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Geoscientific Model Development An interactive open-access journal of the European Geosciences Union
https://doi.org/10.5194/gmd-2017-168
© Author(s) 2017. This work is distributed under
the Creative Commons Attribution 4.0 License.
Model experiment description paper
17 Aug 2017
Review status
This discussion paper is a preprint. It is a manuscript under review for the journal Geoscientific Model Development (GMD).
The Carbon Dioxide Removal Model Intercomparison Project (CDR-MIP): Rationale and experimental design
David P. Keller1, Andrew Lenton2,3, Vivian Scott4, Naomi E. Vaughan5, Nico Bauer6, Duoying Ji7, Chris D. Jones8, Ben Kravitz9, Helene Muri10, and Kirsten Zickfeld11 1GEOMAR Helmholtz Centre for Ocean Research Kiel, Germany
2CSIRO Oceans and Atmospheres, Hobart, Australia
3Antarctic Climate and Ecosystems Cooperative Research Centre, Hobart, Australia
4School of GeoSciences, University of Edinburgh
5Tyndall Centre for Climate Change Research, School of Environmental Sciences, University of East Anglia, Norwich, UK
6Potsdam Institute for Climate Impact Research, Research Domain Sustainable Solutions, 14473 Potsdam, Germany
7College of Global Change and Earth System Science, Beijing Normal University, Beijing, China
8Met Office Hadley Centre, Exeter, UK
9Atmospheric Sciences and Global Change Division, Pacific Northwest National Laboratory, Richland, WA, USA
10Department of Geosciences, University of Oslo, Oslo, Norway
11Department of Geography, Simon Fraser University , Burnaby, Canada
Abstract. The recent IPCC reports state that continued anthropogenic greenhouse gas emissions are changing the climate threatening "severe, pervasive and irreversible" impacts. Slow progress in emissions reduction to mitigate climate change is resulting in increased attention on what is called Geoengineering, Climate Engineering, or Climate Intervention – deliberate interventions to counter climate change that seek to either modify the Earth's radiation budget or remove greenhouse gases such as CO2 from the atmosphere. When focused on CO2, the latter of these categories is called Carbon Dioxide Removal (CDR). The majority of future emission scenarios that stay well below 2 °C, and nearly all emission scenarios that do not exceed 1.5 °C warming by the year 2100, require some form of CDR. At present, there is little consensus on the impacts and efficacy of the different types of proposed CDR. To address this need the Carbon Dioxide Removal Model Intercomparison Project (or CDR-MIP) was initiated. This project brings together models of the Earth system in a common framework to explore the potential, impacts, and challenges of CDR. Here, we describe the first set of CDR-MIP experiments that are designed to address questions concerning CDR-induced climate "reversibility", the response of the Earth system to direct atmospheric CO2 removal (direct air capture and storage), and the CDR potential and impacts of afforestation/reforestation, as well as ocean alkalinization.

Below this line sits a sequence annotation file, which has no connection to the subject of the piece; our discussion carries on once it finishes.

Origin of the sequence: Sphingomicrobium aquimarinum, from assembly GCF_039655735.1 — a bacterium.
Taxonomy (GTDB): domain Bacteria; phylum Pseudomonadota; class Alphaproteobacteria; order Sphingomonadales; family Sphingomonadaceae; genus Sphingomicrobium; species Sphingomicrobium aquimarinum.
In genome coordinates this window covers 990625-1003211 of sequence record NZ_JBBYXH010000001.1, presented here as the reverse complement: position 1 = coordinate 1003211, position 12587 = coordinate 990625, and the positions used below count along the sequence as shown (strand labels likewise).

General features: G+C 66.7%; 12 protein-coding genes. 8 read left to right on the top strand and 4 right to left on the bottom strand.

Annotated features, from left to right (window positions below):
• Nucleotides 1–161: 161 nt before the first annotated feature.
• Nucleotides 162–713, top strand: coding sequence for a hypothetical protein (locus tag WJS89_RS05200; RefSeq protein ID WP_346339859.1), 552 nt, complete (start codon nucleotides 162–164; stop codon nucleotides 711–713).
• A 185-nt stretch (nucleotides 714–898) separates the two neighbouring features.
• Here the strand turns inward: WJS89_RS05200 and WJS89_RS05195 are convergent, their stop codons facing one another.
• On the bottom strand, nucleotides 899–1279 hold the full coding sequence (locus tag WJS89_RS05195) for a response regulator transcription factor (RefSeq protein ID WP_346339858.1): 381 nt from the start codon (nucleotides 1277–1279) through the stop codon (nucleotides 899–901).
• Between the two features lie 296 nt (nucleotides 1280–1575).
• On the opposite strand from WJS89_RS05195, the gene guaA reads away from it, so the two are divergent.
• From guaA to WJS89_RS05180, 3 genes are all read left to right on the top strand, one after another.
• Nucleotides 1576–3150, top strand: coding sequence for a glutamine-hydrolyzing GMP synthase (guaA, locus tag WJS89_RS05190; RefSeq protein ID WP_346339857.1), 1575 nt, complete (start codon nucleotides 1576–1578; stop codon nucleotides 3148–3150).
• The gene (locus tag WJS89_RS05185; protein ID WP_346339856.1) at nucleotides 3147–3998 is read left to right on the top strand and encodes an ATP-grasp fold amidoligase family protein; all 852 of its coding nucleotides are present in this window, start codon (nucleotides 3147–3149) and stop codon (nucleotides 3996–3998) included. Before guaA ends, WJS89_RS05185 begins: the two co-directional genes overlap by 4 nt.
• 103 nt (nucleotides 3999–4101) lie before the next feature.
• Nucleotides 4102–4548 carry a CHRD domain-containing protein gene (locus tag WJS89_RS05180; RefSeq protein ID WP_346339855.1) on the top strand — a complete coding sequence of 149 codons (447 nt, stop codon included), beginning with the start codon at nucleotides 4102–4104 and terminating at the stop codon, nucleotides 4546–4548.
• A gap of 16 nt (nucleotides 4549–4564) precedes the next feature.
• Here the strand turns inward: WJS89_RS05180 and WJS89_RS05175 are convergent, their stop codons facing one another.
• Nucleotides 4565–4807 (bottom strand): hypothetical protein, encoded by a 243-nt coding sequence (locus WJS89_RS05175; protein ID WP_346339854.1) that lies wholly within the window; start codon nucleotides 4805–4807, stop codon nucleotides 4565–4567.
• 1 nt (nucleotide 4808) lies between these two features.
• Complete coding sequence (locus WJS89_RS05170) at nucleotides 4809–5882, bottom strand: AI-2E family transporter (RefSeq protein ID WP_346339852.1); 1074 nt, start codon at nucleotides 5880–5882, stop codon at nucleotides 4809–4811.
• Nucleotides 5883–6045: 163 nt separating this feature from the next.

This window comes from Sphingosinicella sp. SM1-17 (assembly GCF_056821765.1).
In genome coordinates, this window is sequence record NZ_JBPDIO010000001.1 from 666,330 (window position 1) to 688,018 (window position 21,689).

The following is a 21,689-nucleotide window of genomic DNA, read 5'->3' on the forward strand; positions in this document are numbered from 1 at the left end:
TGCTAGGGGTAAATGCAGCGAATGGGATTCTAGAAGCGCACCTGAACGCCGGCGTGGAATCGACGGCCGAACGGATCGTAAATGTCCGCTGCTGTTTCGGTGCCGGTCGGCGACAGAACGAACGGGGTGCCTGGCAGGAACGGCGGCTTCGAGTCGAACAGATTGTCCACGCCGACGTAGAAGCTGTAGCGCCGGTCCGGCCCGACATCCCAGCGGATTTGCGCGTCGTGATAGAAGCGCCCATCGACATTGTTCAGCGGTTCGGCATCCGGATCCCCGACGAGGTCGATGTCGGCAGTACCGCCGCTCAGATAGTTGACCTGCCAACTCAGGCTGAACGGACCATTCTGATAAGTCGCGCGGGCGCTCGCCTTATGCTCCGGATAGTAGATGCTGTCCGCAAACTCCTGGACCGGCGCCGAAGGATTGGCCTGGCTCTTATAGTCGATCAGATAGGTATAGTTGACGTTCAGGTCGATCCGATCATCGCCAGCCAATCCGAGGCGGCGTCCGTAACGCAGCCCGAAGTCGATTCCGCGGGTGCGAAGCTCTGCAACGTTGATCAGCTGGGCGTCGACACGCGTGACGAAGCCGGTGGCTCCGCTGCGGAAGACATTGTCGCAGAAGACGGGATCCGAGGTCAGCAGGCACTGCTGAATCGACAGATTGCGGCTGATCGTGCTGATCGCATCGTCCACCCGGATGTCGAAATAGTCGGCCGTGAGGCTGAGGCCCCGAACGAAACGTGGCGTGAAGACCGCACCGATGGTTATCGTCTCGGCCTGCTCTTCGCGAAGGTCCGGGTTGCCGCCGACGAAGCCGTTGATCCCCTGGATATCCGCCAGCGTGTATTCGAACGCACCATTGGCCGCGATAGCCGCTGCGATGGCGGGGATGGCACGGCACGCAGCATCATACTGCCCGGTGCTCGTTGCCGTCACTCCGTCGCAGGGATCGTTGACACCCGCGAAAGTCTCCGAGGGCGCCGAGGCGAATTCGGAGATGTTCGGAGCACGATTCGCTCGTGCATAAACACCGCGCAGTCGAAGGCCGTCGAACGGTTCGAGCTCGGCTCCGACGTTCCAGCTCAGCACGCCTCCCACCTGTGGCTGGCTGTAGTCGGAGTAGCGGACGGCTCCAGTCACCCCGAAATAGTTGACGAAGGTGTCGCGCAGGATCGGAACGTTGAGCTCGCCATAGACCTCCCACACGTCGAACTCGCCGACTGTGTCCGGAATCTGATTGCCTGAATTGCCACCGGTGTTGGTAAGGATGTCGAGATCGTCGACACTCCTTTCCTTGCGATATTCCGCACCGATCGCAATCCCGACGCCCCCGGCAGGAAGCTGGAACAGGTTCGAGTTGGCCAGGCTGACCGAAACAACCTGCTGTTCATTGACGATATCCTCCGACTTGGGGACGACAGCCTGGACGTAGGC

Citation: Keller, D. P., Lenton, A., Scott, V., Vaughan, N. E., Bauer, N., Ji, D., Jones, C. D., Kravitz, B., Muri, H., and Zickfeld, K.: The Carbon Dioxide Removal Model Intercomparison Project (CDR-MIP): Rationale and experimental design, Geosci. Model Dev. Discuss., https://doi.org/10.5194/gmd-2017-168, in review, 2017.
David P. Keller et al.
David P. Keller et al.
David P. Keller et al.

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Short summary
There is little consensus on the impacts and efficacy of proposed Carbon Dioxide Removal (CDR) methods as a potential means of mitigating climate change. To address this need the Carbon Dioxide Removal Model Intercomparison Project (or CDR-MIP) was initiated. This project brings together models of the Earth system in a common framework to explore the potential, impacts, and challenges of CDR. Here, we describe the first set of CDR-MIP experiments.
There is little consensus on the impacts and efficacy of proposed Carbon Dioxide Removal (CDR)...
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